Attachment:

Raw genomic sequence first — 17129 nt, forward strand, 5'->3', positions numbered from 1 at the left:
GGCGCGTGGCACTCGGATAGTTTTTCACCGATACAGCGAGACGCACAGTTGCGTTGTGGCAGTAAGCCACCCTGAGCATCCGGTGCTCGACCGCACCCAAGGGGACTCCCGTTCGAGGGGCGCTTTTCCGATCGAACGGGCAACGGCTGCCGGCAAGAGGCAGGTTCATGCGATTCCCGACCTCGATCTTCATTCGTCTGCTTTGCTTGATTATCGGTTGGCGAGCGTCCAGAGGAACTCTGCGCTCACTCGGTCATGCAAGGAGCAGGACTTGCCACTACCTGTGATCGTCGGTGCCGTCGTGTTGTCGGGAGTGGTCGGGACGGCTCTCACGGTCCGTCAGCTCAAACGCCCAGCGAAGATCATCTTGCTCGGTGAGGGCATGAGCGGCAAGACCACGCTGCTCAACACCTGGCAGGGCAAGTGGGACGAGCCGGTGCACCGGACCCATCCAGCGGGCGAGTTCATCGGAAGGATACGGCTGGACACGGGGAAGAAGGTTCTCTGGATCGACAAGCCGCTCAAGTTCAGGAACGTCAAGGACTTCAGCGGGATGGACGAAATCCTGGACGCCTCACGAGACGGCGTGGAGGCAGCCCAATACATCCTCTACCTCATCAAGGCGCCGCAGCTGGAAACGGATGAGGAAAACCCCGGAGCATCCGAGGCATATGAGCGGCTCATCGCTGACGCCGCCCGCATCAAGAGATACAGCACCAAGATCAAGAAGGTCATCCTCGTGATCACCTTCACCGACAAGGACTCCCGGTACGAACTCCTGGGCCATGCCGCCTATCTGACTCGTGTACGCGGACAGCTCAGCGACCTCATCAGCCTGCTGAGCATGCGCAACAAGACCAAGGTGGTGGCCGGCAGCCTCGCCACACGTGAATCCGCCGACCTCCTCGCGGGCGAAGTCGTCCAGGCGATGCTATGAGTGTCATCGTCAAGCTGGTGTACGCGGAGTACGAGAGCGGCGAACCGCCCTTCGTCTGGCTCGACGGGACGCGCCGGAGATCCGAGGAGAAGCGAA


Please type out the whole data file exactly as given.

Raw genomic sequence first — 17129 nt, forward strand, 5'->3', positions numbered from 1 at the left:
GGCGCGTGGCACTCGGATAGTTTTTCACCGATACAGCGAGACGCACAGTTGCGTTGTGGCAGTAAGCCACCCTGAGCATCCGGTGCTCGACCGCACCCAAGGGGACTCCCGTTCGAGGGGCGCTTTTCCGATCGAACGGGCAACGGCTGCCGGCAAGAGGCAGGTTCATGCGATTCCCGACCTCGATCTTCATTCGTCTGCTTTGCTTGATTATCGGTTGGCGAGCGTCCAGAGGAACTCTGCGCTCACTCGGTCATGCAAGGAGCAGGACTTGCCACTACCTGTGATCGTCGGTGCCGTCGTGTTGTCGGGAGTGGTCGGGACGGCTCTCACGGTCCGTCAGCTCAAACGCCCAGCGAAGATCATCTTGCTCGGTGAGGGCATGAGCGGCAAGACCACGCTGCTCAACACCTGGCAGGGCAAGTGGGACGAGCCGGTGCACCGGACCCATCCAGCGGGCGAGTTCATCGGAAGGATACGGCTGGACACGGGGAAGAAGGTTCTCTGGATCGACAAGCCGCTCAAGTTCAGGAACGTCAAGGACTTCAGCGGGATGGACGAAATCCTGGACGCCTCACGAGACGGCGTGGAGGCAGCCCAATACATCCTCTACCTCATCAAGGCGCCGCAGCTGGAAACGGATGAGGAAAACCCCGGAGCATCCGAGGCATATGAGCGGCTCATCGCTGACGCCGCCCGCATCAAGAGATACAGCACCAAGATCAAGAAGGTCATCCTCGTGATCACCTTCACCGACAAGGACTCCCGGTACGAACTCCTGGGCCATGCCGCCTATCTGACTCGTGTACGCGGACAGCTCAGCGACCTCATCAGCCTGCTGAGCATGCGCAACAAGACCAAGGTGGTGGCCGGCAGCCTCGCCACACGTGAATCCGCCGACCTCCTCGCGGGCGAAGTCGTCCAGGCGATGCTATGAGTGTCATCGTCAAGCTGGTGTACGCGGAGTACGAGAGCGGCGAACCGCCCTTCGTCTGGCTCGACGGGACGCGCCGGAGATCCGAGGAGAAGCGAA